No. 71-2926-JWC.

349 F.Supp. 235 (1972)

Robert E. BAKER, Plaintiff on behalf of himself and others similarly situated, v. CALIFORNIA LAND TITLE COMPANY, Defendant.

United States District Court, C. D. California.

May 1, 1972.

Attorney(s) appearing for the Case

Andersson, Litt, Lund & Tockman, Elnora Beth Livezey, Los Angeles, Cal., for plaintiff.

Tremaine, Shenk, Stroud & Roberts, Los Angeles, Cal., for defendant.


CURTIS, District Judge.

The plaintiff was discharged from his employment for wearing long hair. He contends that since women employees are permitted to wear their hair long, he is being discriminated against because of his sex, in violation of Civil Rights Act of 1964, Title 42 U.S.C. § 2000e-2(a). He brings this class action on behalf of himself and "past, present and future employees" similarly discriminated against. He seeks reinstatement and back pay for himself and all members of his class.

Defendant first attacks this court's subject matter jurisdiction upon the ground that the complaint fails to allege mandatory exhaustion of state remedies.

Title 42 U.S.C. § 2000e-5(b) requires the charging party to commence his proceeding with the state agency, where one exists (in California the F.E. P.C.), and provides that he may not file with the E.E.O.C. before 60 days have expired or until the state proceeding shall have been earlier terminated. There is no allegation in the complaint that this was done. However, in plaintiff's reply memorandum he has attached exhibits which indicate that there was, in fact, a compliance with this section and since the authenticity of these exhibits is not controverted, and treating the motion to dismiss as a motion for summary judgment, I hold that jurisdictional requirements have been met and that this court does have subject matter jurisdiction.

I further hold that this is not a proper class action and order that it may not proceed as such. Although the plaintiff defines the Class in broad, sweeping terms in his complaint, in his memorandum of points and authorities he construes his own pleadings as defining a class limited to the employees of the defendant. So limited, it does not appear to be so large a class as would make joinder impractical.

The defendant moves to dismiss upon the ground that the complaint fails to state a claim upon which relief can be granted. Title 42 U.S.C. § 2000e-2(a)(1) provides in relevant part as follows:

"It shall be an unlawful employment practice for an employer— "(1) to fail or refuse to hire or to discharge any individual, or otherwise to discriminate against any individual ... because of such individual's ... sex ..."

I do not consider the applicability of Title 42 U.S.C. § 2000e-2(e), which permits discrimination, otherwise prohibited, on the basis of sex where "bona fide occupational qualifications" are involved. Such issue, is a matter of defense and is not presently before us.

I assume, since no contention to the contrary has been made, that the defendant, like other private employers, may make general, non-discriminatory rules with respect to the grooming and the attire of its employees. Although the complaint alleges no specific rules, I assume that the defendant has rules, either express or implied, which prohibit male employees from wearing their hair long while permitting female employees to wear their hair long. I assume, further, that all rules such as have been made are enforced with equal vigor upon all employees, male and female alike.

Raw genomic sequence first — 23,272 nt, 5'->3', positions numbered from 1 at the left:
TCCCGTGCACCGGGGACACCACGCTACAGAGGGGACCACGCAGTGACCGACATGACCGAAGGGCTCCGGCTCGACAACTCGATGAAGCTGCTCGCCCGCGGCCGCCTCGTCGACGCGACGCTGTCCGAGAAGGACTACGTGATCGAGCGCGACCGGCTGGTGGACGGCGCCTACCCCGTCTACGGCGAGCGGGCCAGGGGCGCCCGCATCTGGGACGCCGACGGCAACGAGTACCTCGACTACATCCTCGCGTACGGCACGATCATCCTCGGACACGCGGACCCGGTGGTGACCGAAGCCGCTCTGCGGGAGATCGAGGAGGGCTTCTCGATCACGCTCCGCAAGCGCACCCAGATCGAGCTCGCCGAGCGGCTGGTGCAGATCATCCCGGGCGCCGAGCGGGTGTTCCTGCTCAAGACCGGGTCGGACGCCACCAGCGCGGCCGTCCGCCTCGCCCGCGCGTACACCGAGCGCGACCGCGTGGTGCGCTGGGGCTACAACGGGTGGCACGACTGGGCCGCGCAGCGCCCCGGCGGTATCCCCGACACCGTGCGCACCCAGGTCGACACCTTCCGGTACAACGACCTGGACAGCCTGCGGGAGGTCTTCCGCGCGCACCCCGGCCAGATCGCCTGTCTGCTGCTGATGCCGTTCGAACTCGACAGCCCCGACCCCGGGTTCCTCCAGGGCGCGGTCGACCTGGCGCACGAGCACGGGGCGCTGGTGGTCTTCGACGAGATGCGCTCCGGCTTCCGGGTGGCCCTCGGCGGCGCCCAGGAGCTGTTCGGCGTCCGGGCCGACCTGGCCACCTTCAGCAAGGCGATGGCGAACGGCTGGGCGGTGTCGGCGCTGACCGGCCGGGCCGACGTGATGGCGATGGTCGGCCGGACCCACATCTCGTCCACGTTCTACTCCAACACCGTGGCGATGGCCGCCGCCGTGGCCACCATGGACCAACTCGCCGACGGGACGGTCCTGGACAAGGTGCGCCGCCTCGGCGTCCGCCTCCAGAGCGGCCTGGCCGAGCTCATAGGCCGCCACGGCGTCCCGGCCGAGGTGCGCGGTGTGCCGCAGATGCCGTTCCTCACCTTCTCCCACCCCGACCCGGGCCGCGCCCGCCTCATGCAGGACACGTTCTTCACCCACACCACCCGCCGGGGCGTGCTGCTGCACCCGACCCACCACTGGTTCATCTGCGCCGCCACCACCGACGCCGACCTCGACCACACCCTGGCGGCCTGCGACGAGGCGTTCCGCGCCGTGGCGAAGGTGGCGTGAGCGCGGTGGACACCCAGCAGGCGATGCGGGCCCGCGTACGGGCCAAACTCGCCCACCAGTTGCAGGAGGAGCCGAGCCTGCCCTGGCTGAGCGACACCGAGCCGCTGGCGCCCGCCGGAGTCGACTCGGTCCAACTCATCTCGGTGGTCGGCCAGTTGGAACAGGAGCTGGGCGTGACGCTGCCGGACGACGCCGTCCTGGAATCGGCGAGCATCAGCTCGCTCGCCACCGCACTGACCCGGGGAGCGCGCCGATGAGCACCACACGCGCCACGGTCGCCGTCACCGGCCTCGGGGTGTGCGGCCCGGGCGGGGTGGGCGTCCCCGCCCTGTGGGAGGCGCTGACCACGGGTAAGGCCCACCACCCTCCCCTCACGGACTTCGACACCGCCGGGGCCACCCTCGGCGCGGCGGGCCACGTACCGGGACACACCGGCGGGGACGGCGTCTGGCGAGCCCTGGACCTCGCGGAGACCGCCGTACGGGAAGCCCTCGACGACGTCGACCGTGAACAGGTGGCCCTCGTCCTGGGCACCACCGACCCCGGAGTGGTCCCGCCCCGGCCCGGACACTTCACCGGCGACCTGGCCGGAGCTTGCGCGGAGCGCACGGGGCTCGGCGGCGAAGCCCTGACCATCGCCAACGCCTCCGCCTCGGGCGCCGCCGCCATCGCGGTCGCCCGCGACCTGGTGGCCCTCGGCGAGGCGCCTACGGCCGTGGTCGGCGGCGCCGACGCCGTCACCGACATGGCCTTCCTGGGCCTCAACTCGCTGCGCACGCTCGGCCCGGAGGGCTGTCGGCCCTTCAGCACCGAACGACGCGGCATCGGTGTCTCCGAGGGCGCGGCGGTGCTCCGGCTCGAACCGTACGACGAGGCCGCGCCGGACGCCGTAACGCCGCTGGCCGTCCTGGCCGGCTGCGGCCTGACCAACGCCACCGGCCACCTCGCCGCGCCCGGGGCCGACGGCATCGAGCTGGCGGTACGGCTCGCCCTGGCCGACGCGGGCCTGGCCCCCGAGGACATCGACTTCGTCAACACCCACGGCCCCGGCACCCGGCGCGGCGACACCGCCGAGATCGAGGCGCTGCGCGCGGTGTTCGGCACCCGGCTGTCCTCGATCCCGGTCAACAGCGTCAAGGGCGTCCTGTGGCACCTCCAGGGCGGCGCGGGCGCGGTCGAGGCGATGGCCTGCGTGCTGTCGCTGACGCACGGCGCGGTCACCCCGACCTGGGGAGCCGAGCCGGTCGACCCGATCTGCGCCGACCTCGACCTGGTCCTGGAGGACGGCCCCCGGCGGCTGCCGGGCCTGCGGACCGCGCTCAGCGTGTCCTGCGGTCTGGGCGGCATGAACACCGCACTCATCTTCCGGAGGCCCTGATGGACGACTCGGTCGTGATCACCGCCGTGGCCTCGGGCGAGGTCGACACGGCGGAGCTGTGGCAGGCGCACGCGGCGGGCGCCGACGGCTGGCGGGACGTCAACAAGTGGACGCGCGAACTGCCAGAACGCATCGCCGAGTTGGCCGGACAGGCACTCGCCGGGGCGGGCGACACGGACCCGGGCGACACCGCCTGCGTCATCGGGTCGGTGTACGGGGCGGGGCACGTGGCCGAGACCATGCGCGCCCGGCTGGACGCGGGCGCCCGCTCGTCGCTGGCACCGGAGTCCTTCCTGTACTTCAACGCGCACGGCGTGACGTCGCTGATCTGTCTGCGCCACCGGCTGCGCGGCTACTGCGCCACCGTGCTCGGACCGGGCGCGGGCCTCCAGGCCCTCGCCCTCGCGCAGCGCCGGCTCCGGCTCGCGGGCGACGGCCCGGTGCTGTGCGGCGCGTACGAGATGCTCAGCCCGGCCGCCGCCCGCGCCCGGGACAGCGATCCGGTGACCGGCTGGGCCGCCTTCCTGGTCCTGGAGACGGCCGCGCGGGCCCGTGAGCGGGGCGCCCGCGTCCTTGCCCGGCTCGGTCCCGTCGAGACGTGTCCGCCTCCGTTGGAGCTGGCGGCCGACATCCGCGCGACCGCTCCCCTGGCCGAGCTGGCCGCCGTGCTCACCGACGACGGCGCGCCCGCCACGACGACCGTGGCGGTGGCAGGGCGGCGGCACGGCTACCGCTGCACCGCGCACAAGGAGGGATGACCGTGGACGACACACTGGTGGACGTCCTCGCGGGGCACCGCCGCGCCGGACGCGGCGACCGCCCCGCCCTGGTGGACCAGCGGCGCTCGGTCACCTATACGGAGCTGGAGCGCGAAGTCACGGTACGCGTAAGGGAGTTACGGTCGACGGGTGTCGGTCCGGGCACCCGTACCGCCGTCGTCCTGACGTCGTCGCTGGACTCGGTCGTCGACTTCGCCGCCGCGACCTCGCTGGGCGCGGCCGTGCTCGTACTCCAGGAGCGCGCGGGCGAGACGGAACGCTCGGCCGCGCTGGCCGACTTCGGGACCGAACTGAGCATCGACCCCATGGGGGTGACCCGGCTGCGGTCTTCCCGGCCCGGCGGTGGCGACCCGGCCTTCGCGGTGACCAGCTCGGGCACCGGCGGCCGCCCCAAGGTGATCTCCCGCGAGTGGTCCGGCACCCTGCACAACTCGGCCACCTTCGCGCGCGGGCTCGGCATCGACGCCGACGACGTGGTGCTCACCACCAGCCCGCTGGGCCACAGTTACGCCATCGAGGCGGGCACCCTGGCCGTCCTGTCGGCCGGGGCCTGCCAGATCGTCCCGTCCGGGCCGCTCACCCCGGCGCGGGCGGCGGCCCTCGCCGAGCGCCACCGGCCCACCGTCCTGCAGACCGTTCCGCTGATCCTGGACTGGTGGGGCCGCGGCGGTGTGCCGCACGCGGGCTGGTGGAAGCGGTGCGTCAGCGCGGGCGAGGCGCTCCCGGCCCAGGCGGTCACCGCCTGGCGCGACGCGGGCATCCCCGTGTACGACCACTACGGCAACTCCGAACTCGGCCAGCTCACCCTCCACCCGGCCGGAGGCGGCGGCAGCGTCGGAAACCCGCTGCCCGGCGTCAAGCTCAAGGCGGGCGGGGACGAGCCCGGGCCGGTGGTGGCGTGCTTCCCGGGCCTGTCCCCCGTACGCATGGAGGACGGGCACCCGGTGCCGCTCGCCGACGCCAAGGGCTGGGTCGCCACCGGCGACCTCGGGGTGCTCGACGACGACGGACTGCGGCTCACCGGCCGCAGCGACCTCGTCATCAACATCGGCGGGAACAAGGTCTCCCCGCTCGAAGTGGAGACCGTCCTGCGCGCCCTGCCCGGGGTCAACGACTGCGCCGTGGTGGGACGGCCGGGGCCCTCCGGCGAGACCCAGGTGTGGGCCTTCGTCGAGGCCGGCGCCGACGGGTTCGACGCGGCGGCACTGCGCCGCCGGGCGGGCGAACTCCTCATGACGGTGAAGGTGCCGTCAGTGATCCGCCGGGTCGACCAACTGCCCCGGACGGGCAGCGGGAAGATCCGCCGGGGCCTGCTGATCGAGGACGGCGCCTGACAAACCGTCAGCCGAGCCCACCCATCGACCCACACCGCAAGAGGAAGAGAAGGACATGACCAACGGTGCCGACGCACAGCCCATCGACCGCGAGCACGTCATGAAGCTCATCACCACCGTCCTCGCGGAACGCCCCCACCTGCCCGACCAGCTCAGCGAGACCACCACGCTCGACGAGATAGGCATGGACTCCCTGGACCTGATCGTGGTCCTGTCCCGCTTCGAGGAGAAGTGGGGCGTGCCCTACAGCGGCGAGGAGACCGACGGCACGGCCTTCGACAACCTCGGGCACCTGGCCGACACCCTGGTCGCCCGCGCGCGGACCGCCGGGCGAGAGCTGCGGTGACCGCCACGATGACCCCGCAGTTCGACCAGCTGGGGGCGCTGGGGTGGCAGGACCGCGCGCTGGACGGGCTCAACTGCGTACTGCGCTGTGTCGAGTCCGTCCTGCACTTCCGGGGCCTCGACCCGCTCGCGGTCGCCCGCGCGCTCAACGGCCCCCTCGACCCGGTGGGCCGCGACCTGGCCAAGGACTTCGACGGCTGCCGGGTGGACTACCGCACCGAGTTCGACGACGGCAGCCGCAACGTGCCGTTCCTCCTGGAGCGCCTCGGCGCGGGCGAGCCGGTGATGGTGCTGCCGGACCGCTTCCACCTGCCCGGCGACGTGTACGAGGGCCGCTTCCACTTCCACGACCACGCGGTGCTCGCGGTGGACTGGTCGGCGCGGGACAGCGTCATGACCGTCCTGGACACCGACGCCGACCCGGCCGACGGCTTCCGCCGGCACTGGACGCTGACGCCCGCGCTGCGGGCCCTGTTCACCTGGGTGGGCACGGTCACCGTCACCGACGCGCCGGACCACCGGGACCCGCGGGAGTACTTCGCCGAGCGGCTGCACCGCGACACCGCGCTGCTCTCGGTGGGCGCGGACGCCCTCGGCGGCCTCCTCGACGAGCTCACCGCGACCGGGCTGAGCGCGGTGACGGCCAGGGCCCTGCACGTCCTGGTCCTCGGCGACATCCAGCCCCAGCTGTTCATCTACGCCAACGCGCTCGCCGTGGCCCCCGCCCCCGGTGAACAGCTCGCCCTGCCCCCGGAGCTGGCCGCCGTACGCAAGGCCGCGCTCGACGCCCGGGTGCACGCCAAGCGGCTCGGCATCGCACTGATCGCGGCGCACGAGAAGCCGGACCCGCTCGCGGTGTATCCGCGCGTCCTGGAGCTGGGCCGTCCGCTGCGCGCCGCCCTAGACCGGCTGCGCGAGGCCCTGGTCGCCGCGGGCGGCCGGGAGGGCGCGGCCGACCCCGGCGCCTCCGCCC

The question, then, before us is simply: Can a private employer require male employees to adhere to different modes of dress and grooming than are required of females without engaging in an unfair employment practice within the meaning of section 2000e-2(a)(1)? I hold that an employer may do so.

Section 2000e-2(a)(1) is part of Title VII of the Civil Rights Bill of 1964. The purpose of Title VII, as stated by the House Report accompanying the bill, is to "eliminate, through the utilization of formal and informal remedial procedures, discrimination in employment based on race, color, religion, or national origin." (1964 U.S.Code Cong. and Admin. News, p. 2401). After the issuance of the House Report on November 20, 1963, the ban on discrimination based on sex was added to the Act by an amendment offered during the debate in the House by Representative Smith of Virginia. 110 Cong.Rec. 2577.

Further information on the purposes of Title VII is set forth in the separate views of other members of the House of Representatives published in conjunction with the House Report. The views of Representative McCulloch, et al., emphasize that "testimony supporting the fact of discrimination in employment is overwhelming", and that statistical studies show that nonwhites have a much higher rate of unemployment than whites and that they enjoy a much lower median annual wage than whites. (U.S.Code Cong. and Admin. News, pp. 2513-2514). The statement of views further asserts that protecting civil rights in voting, education and public accommodations is a "shallow victory" if discrimination in employment practices continues, that "[t]he failure of our society to extend job opportunities to the Negro is an economic waste", and that the "primary purpose" of the Equal Employment Opportunity Commission "is to make certain that the channels of employment are open to persons regardless of their race and that jobs in companies or membership in unions are strictly filled on the basis of qualification." (1964 U.S. Code Cong. and Admin.News, pp. 2513, 2515 and 2516).